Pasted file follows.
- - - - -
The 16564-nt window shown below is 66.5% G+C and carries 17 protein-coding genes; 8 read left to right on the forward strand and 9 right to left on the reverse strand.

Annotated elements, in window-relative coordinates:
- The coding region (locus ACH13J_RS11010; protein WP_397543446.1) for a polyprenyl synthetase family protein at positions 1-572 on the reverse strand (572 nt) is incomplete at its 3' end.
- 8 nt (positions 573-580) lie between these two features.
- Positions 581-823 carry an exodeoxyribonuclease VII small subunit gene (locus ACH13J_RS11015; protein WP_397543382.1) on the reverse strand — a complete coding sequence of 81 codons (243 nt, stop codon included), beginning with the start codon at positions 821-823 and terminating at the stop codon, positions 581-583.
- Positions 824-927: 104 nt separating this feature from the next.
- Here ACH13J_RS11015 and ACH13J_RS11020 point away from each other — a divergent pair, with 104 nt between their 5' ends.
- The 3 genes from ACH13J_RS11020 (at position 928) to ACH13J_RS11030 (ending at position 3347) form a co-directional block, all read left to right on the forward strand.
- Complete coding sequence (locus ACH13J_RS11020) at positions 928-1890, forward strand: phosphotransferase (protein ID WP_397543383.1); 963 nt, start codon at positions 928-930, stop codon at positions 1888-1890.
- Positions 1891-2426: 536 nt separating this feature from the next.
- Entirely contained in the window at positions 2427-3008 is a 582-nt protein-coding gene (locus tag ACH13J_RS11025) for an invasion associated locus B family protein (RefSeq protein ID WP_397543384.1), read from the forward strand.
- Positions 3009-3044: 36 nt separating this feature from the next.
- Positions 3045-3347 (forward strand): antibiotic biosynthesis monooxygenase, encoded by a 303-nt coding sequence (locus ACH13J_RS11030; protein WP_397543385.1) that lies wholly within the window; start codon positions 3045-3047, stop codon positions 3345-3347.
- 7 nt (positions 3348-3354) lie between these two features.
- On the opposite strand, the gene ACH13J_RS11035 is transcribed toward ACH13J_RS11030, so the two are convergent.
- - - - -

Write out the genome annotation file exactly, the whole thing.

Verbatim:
The 16564-nt window shown below is 66.5% G+C and carries 17 protein-coding genes; 8 read left to right on the forward strand and 9 right to left on the reverse strand.

Annotated elements, in window-relative coordinates:
- The coding region (locus ACH13J_RS11010; protein WP_397543446.1) for a polyprenyl synthetase family protein at positions 1-572 on the reverse strand (572 nt) is incomplete at its 3' end.
- 8 nt (positions 573-580) lie between these two features.
- Positions 581-823 carry an exodeoxyribonuclease VII small subunit gene (locus ACH13J_RS11015; protein WP_397543382.1) on the reverse strand — a complete coding sequence of 81 codons (243 nt, stop codon included), beginning with the start codon at positions 821-823 and terminating at the stop codon, positions 581-583.
- Positions 824-927: 104 nt separating this feature from the next.
- Here ACH13J_RS11015 and ACH13J_RS11020 point away from each other — a divergent pair, with 104 nt between their 5' ends.
- The 3 genes from ACH13J_RS11020 (at position 928) to ACH13J_RS11030 (ending at position 3347) form a co-directional block, all read left to right on the forward strand.
- Complete coding sequence (locus ACH13J_RS11020) at positions 928-1890, forward strand: phosphotransferase (protein ID WP_397543383.1); 963 nt, start codon at positions 928-930, stop codon at positions 1888-1890.
- Positions 1891-2426: 536 nt separating this feature from the next.
- Entirely contained in the window at positions 2427-3008 is a 582-nt protein-coding gene (locus tag ACH13J_RS11025) for an invasion associated locus B family protein (RefSeq protein ID WP_397543384.1), read from the forward strand.
- Positions 3009-3044: 36 nt separating this feature from the next.
- Positions 3045-3347 (forward strand): antibiotic biosynthesis monooxygenase, encoded by a 303-nt coding sequence (locus ACH13J_RS11030; protein WP_397543385.1) that lies wholly within the window; start codon positions 3045-3047, stop codon positions 3345-3347.
- 7 nt (positions 3348-3354) lie between these two features.
- On the opposite strand, the gene ACH13J_RS11035 is transcribed toward ACH13J_RS11030, so the two are convergent.